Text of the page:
When it was time to vote for secretary general I nominated Samaita Zindi. This is exactly what we had agreed before our departure to Bulawayo. I persuaded many musicians from Bulawayo to vote for Samaita Zindi. He was voted as Secretary General unopposed. I also nominated Jonah Sithole and Trevor Hall as committee members. They were all voted into office as committee members.

 After the conclusion of the elections we took the road back to Harare. On our return trip, things were fine for me because I had not travelled empty-handed. I could feel the tension in the car from my friends who had shamelessly and openly betrayed me. We had nothing to talk about on our way back to Harare. I played music to keep myself alert. The Homy minibus was one of its own kind at that time. My Japanese friends who had toured Africa from Tanzania, Zambia, South Africa and Zimbabwe had given it to me as a donation towards Jenaguru Music Festival. Leonard Zhakata later persuaded me to sell it to him and I did.

The Zimbabwe Union of Musicians executive committee was now in place. The union didn’t have any money. However, I felt equipped and strengthened by the position I held in the Union. At that time, I was one of the directors on the Zimbabwe Music Rights Association (ZIMURA) board. I did not take time to act on behalf of the musicians. I asked the musicians to sign a petition authorizing ZIMURA to pay rentals for a Zimbabwe Union of Musicians office in Harare. Once that was accomplished, I persuaded Chairman Sekerani to relocate to Harare and he didn’t waste time in coming. We managed to find a beautiful office at Equity House. ZIMURA paid rent for the Union offices for almost a year.

With the Chairman of Zimbabwe Union of Musicians now in Harare, we started organising the Jenaguru Music Festival together. I drove around Harare with the chairman and secretary general showing them how a big festival of such magnitude should be organised. At that time, I was studying marketing at Graduate Diploma Level at Speciss College. Later on we were joined by Mr. Bulk (David Chiyangwa) and Moses Kabubi from Lubumbashi Stars. Mr. Bulk would offer his car and many a times would take us to Highfield (MaStones) to have our lunch there. He would also give me his car keys, for me to drive his car.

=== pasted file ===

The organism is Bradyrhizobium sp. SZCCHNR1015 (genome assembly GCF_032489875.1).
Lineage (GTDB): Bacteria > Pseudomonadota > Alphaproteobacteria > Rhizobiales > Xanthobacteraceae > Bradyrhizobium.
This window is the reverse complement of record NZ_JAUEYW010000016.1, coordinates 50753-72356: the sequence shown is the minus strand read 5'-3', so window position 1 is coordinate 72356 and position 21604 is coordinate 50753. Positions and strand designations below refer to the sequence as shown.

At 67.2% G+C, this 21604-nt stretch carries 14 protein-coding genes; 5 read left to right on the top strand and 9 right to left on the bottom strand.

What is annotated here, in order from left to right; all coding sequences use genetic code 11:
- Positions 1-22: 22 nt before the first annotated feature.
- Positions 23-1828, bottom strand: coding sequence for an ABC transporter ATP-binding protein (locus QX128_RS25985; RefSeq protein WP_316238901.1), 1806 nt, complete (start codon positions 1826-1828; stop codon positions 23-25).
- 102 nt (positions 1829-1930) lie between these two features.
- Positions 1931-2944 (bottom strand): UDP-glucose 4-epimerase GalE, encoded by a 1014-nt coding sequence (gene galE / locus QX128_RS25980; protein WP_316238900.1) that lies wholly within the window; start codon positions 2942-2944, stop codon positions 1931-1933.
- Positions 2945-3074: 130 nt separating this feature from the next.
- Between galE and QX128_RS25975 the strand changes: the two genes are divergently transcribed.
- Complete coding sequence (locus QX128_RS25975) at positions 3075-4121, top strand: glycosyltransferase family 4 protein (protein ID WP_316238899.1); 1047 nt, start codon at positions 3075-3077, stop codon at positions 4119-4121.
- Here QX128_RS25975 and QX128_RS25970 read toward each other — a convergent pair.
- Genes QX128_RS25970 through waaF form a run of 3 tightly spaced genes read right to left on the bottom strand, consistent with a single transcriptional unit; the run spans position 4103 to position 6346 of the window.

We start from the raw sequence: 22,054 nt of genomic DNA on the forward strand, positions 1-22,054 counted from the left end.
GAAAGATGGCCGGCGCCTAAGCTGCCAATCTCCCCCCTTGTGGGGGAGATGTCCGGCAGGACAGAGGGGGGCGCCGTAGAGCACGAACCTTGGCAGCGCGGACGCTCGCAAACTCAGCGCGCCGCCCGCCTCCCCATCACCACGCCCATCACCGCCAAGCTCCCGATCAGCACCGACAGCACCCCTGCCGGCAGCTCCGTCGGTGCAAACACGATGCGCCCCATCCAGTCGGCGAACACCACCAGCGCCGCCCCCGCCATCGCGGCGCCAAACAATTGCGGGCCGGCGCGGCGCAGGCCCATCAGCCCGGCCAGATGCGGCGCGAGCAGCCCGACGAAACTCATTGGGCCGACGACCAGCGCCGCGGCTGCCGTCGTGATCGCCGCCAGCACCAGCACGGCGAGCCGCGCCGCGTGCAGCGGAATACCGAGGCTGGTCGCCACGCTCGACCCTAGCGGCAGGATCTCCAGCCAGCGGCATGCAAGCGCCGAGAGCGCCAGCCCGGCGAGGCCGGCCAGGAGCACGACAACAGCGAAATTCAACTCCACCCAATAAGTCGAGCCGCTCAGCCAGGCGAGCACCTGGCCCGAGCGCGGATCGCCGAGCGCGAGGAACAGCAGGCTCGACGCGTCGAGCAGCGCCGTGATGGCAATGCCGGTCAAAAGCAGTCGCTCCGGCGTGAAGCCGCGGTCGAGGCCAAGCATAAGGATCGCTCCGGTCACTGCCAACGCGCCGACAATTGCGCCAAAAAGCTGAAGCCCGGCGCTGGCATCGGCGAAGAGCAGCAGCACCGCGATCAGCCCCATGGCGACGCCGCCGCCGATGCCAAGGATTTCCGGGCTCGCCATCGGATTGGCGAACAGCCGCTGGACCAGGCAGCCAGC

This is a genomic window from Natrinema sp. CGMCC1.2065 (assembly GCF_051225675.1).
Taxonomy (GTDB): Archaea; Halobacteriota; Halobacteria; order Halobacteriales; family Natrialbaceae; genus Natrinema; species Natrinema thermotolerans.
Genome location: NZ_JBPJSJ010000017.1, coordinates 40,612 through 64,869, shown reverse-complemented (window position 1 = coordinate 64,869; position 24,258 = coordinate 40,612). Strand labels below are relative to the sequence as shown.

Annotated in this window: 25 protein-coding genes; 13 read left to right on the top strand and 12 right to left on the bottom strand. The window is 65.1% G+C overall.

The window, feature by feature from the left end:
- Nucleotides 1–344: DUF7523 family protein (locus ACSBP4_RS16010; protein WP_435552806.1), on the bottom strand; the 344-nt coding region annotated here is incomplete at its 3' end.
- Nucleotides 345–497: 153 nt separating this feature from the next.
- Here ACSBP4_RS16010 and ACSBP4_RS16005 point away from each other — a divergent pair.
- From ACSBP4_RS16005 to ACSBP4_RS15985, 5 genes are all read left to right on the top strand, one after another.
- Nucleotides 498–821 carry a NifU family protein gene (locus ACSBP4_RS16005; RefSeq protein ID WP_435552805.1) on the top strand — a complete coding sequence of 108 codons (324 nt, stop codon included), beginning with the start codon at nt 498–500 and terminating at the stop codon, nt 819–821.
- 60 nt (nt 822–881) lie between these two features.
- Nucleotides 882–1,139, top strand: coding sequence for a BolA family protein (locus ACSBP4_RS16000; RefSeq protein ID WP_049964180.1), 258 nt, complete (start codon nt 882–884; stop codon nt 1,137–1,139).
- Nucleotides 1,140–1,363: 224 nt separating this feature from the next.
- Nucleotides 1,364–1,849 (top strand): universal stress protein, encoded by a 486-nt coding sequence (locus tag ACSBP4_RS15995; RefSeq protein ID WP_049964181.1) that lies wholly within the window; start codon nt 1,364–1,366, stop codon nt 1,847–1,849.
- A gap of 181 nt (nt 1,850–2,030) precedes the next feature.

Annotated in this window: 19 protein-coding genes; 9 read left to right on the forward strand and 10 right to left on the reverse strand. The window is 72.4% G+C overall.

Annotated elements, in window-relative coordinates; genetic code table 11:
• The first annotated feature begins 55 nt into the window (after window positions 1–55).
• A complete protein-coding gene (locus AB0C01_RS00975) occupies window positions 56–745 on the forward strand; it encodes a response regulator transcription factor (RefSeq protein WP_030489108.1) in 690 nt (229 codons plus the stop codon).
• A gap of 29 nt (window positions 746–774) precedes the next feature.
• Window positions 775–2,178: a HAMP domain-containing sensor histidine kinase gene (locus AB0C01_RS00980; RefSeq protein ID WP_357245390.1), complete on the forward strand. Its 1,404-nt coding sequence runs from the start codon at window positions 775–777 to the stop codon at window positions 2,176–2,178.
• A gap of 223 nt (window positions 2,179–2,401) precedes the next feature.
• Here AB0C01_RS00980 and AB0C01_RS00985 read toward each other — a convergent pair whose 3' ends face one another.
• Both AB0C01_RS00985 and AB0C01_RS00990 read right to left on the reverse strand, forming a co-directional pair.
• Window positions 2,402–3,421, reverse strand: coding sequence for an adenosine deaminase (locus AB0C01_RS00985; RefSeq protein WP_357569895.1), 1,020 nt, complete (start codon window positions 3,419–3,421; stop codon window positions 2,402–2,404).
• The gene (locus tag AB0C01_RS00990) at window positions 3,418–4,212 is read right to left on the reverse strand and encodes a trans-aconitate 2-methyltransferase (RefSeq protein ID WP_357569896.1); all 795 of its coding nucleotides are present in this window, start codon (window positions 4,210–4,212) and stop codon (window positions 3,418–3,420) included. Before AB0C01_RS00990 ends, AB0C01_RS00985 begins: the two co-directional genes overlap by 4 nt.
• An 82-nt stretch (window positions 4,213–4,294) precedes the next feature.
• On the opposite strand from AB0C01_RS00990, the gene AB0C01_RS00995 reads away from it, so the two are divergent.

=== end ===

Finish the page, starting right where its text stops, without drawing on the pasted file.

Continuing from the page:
As we drew closer to the music festival, things took an unexpected turn. Mr. Sekerani started telling any musician who would come looking for me that I was no longer the deputy chairman of the Zimbabwe Union of Musicians. In no time, I was shocked to find out that the entire organising team had turned against me for no apparent reason. I later learnt that they wanted to take full charge of the festival. They thought that they could make a lot of money. Prior to their decision to sideline me, I had taught them some basic fundamentals of organising a huge festival like the Zimbabwe Musicians’ Day such as hire of venue, hire of a good public address system, posters, flyers, banners, stage preparation, advertising and contracts for all musicians to perform. They thought they had everything they needed to run the festival without my involvement.  Although I never received a letter informing me of the end my tenure as deputy chairman, through their conduct, the other executive members had kicked me out of the Union.

After all the work I had done for the Union of Musicians I decided to end the friendship completely by beating Mr. Sekerani for betrayal and cowardice. I was the one who had booked Gwanzura Stadium, so they didn’t have enough powers to prevent me from operating during the musical festival. I decided to engage Chibuku Breweries to sell their commodity at the venue. Chibuku Breweries would provide a big tent at their cost and Chibuku beer at wholesale price. The wholesale price for one scud of beer was 50c but I would retail it at thrice the price. At this particular show I made a substantial profit from the sale of beer.  Meanwhile, the Zimbabwe Union of Musicians lost a lot of potential revenue through poor manning of the gates.  It was their first time; they didn’t know how to do it. Because of the huge losses they suffered, they were not keen to continue organising the event. From that time, the Zimbabwe Union of Musicians started dying a slow and painful death. The following year I resumed the Jenaguru Music Festival.

Jenaguru Music Festival Preparations

In Zimbabwe we need regular training workshops and seminars for musicians. The business and professional side of musicians is non-existent. A lot needs to be done to help musicians if the music sector is to make meaningful contributions to the country’s development.